Moving from Ireland
We're a vibrant country where you can enjoy a relaxed lifestyle that gives you time to enjoy the experiences we have to offer.
Find out how New Zealand compares to Ireland, and how you can get a visa to experience our lifestyle.
How New Zealand compares
There’s lots to make you feel at home in New Zealand including all the comforts and conveniences you’re accustomed to.
Many Irish have migrated here over the years, ever since the gold rush days of the 1880s. We speak the same language and we share a lot of history and many traditions (St Patrick’s Day is quite an event here, although unofficially).
There’s a positive ‘can do’ attitude and good opportunities for work, especially in certain parts of New Zealand and for people with particular skills we need.
While Ireland has lots of rural and coastal beauty its own, New Zealand has that and much more - glorious sub-tropical sandy surf beaches, great native forests, mountains, lakes, rivers and fjords.
With roughly the same population as the Republic of Ireland spread over four times the land area, you’ll find more wide open spaces.
If you were to visit, you’d only get a taste. If you stay a little longer here, you’ll have time to explore it all.
Unique indigenous culture
New Zealand has a unique culture with strong Māori and Polynesian influences.
Māori tikanga (protocols and customs) runs deeply through New Zealand's culture.
One of the most important Māori customs is 'Manaakitanga'. This means hospitality, kindness and generosity. As a multicultural nation, we welcome everyone.
Great climate for outdoor living
New Zealand’s climate is officially ‘temperate’ which means generally warm, dry summers (December to February) and relatively mild, wet winters (June to August).
In summer, our maximum average temperatures range around 20 - 30ºC and in winter, between 10 - 15ºC. Snow is confined to the mountains and the bottom half of the South Island (the ‘deep South’). It’s not seen in Auckland and Wellington, and rarely in Christchurch.
You’ll almost certainly find New Zealand sunnier (although of course we get grey days too).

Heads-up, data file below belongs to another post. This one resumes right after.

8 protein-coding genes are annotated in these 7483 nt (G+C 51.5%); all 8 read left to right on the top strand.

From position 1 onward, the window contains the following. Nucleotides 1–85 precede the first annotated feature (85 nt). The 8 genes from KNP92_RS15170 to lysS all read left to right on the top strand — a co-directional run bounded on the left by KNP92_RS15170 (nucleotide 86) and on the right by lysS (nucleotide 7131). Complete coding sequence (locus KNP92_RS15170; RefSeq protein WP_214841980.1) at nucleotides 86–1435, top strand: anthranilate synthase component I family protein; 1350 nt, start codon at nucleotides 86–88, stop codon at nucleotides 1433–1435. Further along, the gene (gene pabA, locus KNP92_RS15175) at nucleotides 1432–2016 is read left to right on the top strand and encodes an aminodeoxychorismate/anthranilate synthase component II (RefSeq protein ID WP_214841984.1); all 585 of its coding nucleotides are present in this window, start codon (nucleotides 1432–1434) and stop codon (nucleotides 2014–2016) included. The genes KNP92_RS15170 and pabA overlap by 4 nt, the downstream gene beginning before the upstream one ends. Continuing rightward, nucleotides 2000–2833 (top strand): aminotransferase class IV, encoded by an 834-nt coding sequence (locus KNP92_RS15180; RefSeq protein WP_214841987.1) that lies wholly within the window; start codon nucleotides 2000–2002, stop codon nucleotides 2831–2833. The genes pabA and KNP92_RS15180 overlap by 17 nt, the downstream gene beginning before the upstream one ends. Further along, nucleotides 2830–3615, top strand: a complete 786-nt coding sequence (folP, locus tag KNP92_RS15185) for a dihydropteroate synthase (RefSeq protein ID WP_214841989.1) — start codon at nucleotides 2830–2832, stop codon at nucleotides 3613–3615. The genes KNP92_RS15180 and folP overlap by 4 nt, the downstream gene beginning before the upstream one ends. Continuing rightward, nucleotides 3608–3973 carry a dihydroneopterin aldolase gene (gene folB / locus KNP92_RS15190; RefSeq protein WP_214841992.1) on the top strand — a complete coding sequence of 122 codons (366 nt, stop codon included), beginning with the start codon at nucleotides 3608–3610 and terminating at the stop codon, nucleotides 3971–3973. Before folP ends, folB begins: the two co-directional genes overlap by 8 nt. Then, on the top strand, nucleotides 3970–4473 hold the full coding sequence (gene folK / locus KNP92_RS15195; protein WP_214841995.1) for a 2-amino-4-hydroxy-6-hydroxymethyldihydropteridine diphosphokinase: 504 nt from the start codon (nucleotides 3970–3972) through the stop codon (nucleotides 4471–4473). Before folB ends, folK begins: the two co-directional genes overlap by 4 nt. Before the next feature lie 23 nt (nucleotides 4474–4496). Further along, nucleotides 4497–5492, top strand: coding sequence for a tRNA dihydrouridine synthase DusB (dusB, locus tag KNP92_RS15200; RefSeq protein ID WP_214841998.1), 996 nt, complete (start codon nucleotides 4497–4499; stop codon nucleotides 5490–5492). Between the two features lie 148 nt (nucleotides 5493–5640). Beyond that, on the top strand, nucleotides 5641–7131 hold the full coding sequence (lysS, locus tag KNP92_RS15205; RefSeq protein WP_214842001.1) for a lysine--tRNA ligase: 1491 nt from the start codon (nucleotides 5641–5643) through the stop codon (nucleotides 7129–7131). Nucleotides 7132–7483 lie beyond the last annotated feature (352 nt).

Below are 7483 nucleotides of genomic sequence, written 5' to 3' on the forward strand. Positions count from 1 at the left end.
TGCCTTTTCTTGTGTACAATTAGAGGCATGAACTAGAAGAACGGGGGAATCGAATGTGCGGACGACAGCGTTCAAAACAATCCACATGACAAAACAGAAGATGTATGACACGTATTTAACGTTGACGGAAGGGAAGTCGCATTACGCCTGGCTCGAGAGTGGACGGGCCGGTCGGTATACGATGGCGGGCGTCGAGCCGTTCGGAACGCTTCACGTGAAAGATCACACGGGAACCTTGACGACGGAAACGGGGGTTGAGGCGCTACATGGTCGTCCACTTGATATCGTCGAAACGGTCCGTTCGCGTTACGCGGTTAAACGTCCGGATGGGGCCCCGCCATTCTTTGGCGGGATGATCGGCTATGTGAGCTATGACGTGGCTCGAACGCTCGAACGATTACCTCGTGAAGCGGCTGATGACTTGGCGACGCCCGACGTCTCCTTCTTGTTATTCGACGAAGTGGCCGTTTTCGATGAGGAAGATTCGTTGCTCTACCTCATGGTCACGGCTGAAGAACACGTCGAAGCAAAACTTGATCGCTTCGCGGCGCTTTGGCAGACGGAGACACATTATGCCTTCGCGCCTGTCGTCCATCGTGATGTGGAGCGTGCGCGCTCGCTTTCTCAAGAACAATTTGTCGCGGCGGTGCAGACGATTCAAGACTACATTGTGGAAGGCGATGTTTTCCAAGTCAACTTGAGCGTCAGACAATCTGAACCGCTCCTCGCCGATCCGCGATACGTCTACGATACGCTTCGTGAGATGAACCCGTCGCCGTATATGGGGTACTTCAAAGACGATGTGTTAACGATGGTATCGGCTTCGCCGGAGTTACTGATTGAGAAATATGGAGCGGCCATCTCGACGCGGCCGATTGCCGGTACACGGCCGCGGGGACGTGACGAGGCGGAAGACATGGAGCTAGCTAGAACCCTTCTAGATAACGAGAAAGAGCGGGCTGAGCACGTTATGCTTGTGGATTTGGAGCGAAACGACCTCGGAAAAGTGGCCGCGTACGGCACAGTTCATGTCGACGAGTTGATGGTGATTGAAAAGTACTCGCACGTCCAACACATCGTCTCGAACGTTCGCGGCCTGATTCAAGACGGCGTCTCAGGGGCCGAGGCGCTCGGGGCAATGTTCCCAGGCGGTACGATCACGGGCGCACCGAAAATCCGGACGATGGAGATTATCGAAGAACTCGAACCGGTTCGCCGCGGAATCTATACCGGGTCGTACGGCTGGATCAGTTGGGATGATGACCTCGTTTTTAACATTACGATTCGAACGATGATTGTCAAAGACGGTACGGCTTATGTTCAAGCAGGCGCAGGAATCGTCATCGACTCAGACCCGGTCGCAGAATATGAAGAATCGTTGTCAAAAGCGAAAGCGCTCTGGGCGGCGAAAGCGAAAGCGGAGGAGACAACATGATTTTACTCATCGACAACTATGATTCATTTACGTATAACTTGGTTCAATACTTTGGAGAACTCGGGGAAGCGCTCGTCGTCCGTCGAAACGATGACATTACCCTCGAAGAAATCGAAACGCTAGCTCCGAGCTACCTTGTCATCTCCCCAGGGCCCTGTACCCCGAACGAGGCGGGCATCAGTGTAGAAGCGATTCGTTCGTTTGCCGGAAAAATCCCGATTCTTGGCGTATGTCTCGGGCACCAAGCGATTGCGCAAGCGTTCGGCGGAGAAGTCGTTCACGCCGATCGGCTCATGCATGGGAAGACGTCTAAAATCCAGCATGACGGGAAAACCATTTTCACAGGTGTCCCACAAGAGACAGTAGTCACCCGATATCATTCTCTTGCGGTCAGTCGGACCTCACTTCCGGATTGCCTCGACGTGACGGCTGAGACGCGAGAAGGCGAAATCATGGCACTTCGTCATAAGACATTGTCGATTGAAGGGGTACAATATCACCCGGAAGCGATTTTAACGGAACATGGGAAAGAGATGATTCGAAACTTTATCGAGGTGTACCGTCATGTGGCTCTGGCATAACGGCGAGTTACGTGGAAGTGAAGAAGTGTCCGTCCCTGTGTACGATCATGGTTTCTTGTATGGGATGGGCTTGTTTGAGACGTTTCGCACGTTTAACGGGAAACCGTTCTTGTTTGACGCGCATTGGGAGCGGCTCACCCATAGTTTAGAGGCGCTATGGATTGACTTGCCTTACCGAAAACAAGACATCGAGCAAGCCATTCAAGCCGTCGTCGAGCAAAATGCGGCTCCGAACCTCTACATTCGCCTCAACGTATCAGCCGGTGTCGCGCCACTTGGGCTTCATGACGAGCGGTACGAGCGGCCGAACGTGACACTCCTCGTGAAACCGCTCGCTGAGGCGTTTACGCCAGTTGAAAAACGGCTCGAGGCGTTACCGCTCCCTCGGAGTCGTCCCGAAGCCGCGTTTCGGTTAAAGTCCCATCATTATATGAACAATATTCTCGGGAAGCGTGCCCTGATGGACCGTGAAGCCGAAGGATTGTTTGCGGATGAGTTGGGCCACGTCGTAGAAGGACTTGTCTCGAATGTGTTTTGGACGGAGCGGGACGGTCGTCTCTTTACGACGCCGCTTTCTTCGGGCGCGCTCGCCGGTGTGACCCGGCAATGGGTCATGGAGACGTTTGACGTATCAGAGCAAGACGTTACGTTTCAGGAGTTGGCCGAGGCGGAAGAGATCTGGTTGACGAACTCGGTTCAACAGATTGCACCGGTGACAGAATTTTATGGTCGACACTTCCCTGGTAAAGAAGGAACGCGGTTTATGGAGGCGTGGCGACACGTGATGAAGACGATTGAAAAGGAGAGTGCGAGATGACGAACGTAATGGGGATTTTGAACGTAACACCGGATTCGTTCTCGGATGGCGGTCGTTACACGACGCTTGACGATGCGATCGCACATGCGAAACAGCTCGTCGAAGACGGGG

It’s a great place to live
As well as enjoying a smart career move, Conor Coady from Ireland’s West Coast is finding our longer summers give him more time for his sailing and fishing.
Cost of living
You’ll find some things cost less in New Zealand, some more - particularly items that have to come long distances. But generally, the costs of living here are comparable to other western-style OECD countries.
It all depends on where in Ireland you’re coming from, and where in New Zealand you’re going to. Like everywhere else, city living in New Zealand costs more than living in smaller towns.
Talking cities however - Mercer’s 2022 Cost of Living survey rates Dublin the world’s 49th most expensive city to live in. Our biggest city, Auckland is noticeably less costly, coming in at 95th.
Many people from Ireland are finding jobs in New Zealand.
Generally, qualifications and experience from Ireland are recognised here and our job market has been strong over recent years, driven by solid economic performances.
47,000 job opportunities a year
New Zealand’s government expects we’ll need about 47,000 more workers a year into the near future. That adds up to great career opportunities.
The majority of the new jobs will be in highly skilled occupations, and it’s expected most will have to be filled by people from overseas countries - including Ireland.
Prospects are particularly strong if your skills are on the Green list, but if not, don’t be disheartened. There are lots of opportunities in New Zealand for people with skills.
Skills in demand
Job openings will grow for virtually every kind of work. But the largest increases will be in business services, construction and utilities, health care/social assistance and education.
The job market is particularly strong in certain parts of the country. For example, Auckland needs people with skills in construction, trades and allied fields to help build new homes for a rapidly expanding population.
There are opportunities in other places too, particularly in the Waikato (Hamilton), Bay of Plenty, Wellington and across the South Island.
A little forward planning and preparation will help in your search for a job in New Zealand.
Getting a visa
If you’re planning more than a brief sightseeing trip to New Zealand - and especially if you want to work here - you’ll need one of the various different types of visa that are available.
If you’re aged 18-30, you can apply for a working holiday visas that gives young Irish people up to 12 months working in New Zealand.
Alternatively, there are work visas that let you live and work here for a set period and may even lead to residence.
Resident visas such as the Skilled Migrant Category let you stay indefinitely and access more state-funded public services.
Organising the move
Once you’ve made the decision to move to New Zealand, you’ll have lots to organise. Apart from finding work and getting a visa, your top priorities will be deciding where you want to live and finding accommodation, sorting out money and banking matters and, if you have a family, finding the best schools for them.
Getting your new life off to a good start is all a matter of preparation. To help with the planning try our NZ Ready tool. NZ Ready will help you build a comprehensive plan outlining what is involved in a move, ensuring nothing is missed.
Interested in coming to New Zealand?
Take the first step to a new life by registering your interest with Immigration New Zealand. We’ll send you personalised emails about job opportunities in your profession, life in New Zealand and choosing the right visa.It’s free and there’s no obligation.